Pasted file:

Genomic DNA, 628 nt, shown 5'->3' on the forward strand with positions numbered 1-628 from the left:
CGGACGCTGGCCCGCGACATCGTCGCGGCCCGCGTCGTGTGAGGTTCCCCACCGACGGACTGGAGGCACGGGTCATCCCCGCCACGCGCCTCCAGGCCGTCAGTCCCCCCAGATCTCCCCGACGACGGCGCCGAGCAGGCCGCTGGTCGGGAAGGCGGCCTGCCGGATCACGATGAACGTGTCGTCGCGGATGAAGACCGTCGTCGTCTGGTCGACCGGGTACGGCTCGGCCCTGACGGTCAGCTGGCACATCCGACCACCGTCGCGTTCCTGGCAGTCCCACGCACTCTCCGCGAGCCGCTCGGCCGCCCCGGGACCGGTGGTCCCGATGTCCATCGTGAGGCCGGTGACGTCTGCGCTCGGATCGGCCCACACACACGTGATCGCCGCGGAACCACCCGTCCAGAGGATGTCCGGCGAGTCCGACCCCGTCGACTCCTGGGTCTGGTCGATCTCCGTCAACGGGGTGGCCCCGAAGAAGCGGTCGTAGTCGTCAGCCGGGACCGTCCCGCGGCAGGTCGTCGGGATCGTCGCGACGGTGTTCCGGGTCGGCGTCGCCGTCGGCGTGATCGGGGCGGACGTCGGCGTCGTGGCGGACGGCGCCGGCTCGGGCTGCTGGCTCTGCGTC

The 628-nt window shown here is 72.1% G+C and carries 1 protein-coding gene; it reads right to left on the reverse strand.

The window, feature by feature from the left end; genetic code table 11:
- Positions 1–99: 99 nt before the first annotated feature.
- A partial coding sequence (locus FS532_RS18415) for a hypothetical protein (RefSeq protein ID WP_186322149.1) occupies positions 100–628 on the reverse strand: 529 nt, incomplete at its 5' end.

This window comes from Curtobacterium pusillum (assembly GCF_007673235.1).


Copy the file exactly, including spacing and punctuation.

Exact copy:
Genomic DNA, 628 nt, shown 5'->3' on the forward strand with positions numbered 1-628 from the left:
CGGACGCTGGCCCGCGACATCGTCGCGGCCCGCGTCGTGTGAGGTTCCCCACCGACGGACTGGAGGCACGGGTCATCCCCGCCACGCGCCTCCAGGCCGTCAGTCCCCCCAGATCTCCCCGACGACGGCGCCGAGCAGGCCGCTGGTCGGGAAGGCGGCCTGCCGGATCACGATGAACGTGTCGTCGCGGATGAAGACCGTCGTCGTCTGGTCGACCGGGTACGGCTCGGCCCTGACGGTCAGCTGGCACATCCGACCACCGTCGCGTTCCTGGCAGTCCCACGCACTCTCCGCGAGCCGCTCGGCCGCCCCGGGACCGGTGGTCCCGATGTCCATCGTGAGGCCGGTGACGTCTGCGCTCGGATCGGCCCACACACACGTGATCGCCGCGGAACCACCCGTCCAGAGGATGTCCGGCGAGTCCGACCCCGTCGACTCCTGGGTCTGGTCGATCTCCGTCAACGGGGTGGCCCCGAAGAAGCGGTCGTAGTCGTCAGCCGGGACCGTCCCGCGGCAGGTCGTCGGGATCGTCGCGACGGTGTTCCGGGTCGGCGTCGCCGTCGGCGTGATCGGGGCGGACGTCGGCGTCGTGGCGGACGGCGCCGGCTCGGGCTGCTGGCTCTGCGTC

The 628-nt window shown here is 72.1% G+C and carries 1 protein-coding gene; it reads right to left on the reverse strand.

The window, feature by feature from the left end; genetic code table 11:
- Positions 1–99: 99 nt before the first annotated feature.
- A partial coding sequence (locus FS532_RS18415) for a hypothetical protein (RefSeq protein ID WP_186322149.1) occupies positions 100–628 on the reverse strand: 529 nt, incomplete at its 5' end.

This window comes from Curtobacterium pusillum (assembly GCF_007673235.1).